MInTheGap

Standing in the Gap in a Society that's Warring with God.

Explaining Salvation to a Child

April 24th, 2007 Visited 2567 times, 1 so far today

Kids

My children believe that any person wearing metal armor or a head piece is a “Men-o-Knight”.  So, you can imagine the smiles that crack on people’s faces when they talk about dressing up as “Men-o-Knights” and fighting with swords.  This took a whole different turn, however, when they brought home a paper from Sunday School that had Jesus on the cross, surrounded by Roman soldiers.

“The Men-O-Knights killed Jesus,” my oldest one said.  You can’t help but wonder what Mennonites think of this accusation.  But hence the challenge of explaining why Jesus had to die to younger children.  They are concerned about “the ouchies in Jesus hands” and they want to give Him a hug, but they cannot yet grasp the concept that He had to die because they did wrong.

This realization is something that we all must come to.  At some point we must all realize that it wasn’t the Jews, the Romans, or anyone else that put Christ on the cross– it was all of sinful men.

It was for the rebellion that we expressed.  It was for the disobedience we do every day.  It’s for the ungodly thoughts we have and the things that we do in the flesh.  Our sin sent Jesus to the cross out of His love for us.

We must first realize we are sinners in order to see our need for a Savior.

Comments

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  • Mrs. Meg Logan says on: April 24, 2007 at 11:48 am

     

    In our home we have carefully explained that Jesus took our sin on the cross, so that God would not have to punish us. We relate this to the spanking received for disobedience.

    My son is four. Even though I have told him over and over that no one is righteous (does right), and that ALL of us are headed for Hell unless we ask Jesus to forgive us for doing wrong (sin) and follow Him and that this is how we can go to Heaven, he thinks that we get to heaven by doing good things, and by being good. He thinks his daddy is perfect just like Jesus, and he doesn’t understand that even “bad people” will go to heaven if they ask Jesus to forgive them and then follow Him.

    It is interesting to try to explain this to my kid. Very interesting indeed.

    Mrs. Meg Logan

  • DLOGAN says on: April 24, 2007 at 8:45 pm

     

    I’ve heard it explained “Jesus took my spanking for me.”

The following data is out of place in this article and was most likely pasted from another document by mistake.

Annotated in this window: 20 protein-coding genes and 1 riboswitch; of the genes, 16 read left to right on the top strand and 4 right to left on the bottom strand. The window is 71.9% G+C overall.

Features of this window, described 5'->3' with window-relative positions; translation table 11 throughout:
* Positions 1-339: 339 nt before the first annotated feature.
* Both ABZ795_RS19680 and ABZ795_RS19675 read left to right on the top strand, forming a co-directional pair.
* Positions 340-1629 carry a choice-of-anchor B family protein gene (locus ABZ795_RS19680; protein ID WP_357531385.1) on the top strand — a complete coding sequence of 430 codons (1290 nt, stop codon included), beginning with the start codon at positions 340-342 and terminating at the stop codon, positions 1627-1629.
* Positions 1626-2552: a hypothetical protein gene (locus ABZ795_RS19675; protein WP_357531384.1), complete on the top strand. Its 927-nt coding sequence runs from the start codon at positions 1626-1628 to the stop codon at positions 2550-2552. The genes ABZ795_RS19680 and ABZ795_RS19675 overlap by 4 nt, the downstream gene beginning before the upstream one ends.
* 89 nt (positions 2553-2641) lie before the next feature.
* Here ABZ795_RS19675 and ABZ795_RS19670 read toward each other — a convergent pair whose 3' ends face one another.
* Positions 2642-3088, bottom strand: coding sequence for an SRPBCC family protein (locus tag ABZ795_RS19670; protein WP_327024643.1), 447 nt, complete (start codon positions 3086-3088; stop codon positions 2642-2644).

While it is an oversimplification, it puts it at a level most kids can understand. Jesus got in trouble and paid the price so we would not need to.

    It’s pretty amazing how simple yet complicated the whole thing is.

  • Stephen Kingston says on: April 25, 2007 at 4:22 am

     

    It’s pretty amazing how simple yet complicated the whole thing is.

    Well, as you are “perfect just like Jesus” :whistle: , you can help me explain it to my children 🙂

    Elin, who is 5, loves singing and making up songs. The songs frequently contain refrains such as: “he died for our sins and we are forgiven. And then he came back to life. He is alive” (The last bit at twice the volume).

    You will note the lack of a rhyming scheme. The tunes are also somewhat unorthodox, but she is clearly absorbing the message.

  • MInTheGap says on: April 25, 2007 at 8:32 am

     

    Doug, how do you teach them that Jesus was God if “Jesus got in trouble and paid the price so we would not need to”? I guess they’re not exclusive– since Jesus was punished from something He didn’t do. Just seems like it could get complicated.

    Stephen, I’m surprised that she’s not singing in iambic pentameter by now. Truly you must be slacking. (I was also waiting for you to say that it rhymes in Welsh, just not in English.)

  • Stephen Kingston says on: April 25, 2007 at 11:44 am

     

    Iambic pentameter is a bit Greek, don’t you think?

    I should probably have pretended she was making up perfect Cynghanedd.

    🙂

  • Deborah says on: April 25, 2007 at 5:28 pm

     

    As we have our AWANA meeting tonight at our church, I was thinking of the way they say to give out the gospel. One thing they say not to ever do is to tell a child to ask Jesus in to their heart. I have always agreed with this from the standpoint that children are literal and that can be pretty confusing to them, (maybe even for some of us adults). A child will think of his/her literal beating heart inside their body.

    Yes, with our children we have always tried to keep it pretty simple. “God sent His Son to be born, live on the earth for 33 years then die on the cross for our sins. He was buried and rose again on the third day. Anyone that believes this will go to heaven to spend eternity with God.” We work on Acts 16:31 a lot with our children.

    I think if you start very early with your children…there is a God ‘belief’ long before there is an understanding of all that He has done. If you keep reinforcing that God is there; watching over them, caring for them and that He is doing the same for us as parents…it is not long before they are ready for more.

  • MInTheGap says on: April 26, 2007 at 8:29 am

     

    I’ll have to remember that comment about not talking about asking Jesus into your heart. I think this may have been the first time that I’ve read that.

    The plan is simple, and it’s best to start early!

MInTheGap

Standing in the Gap in a Society that's Warring with God.

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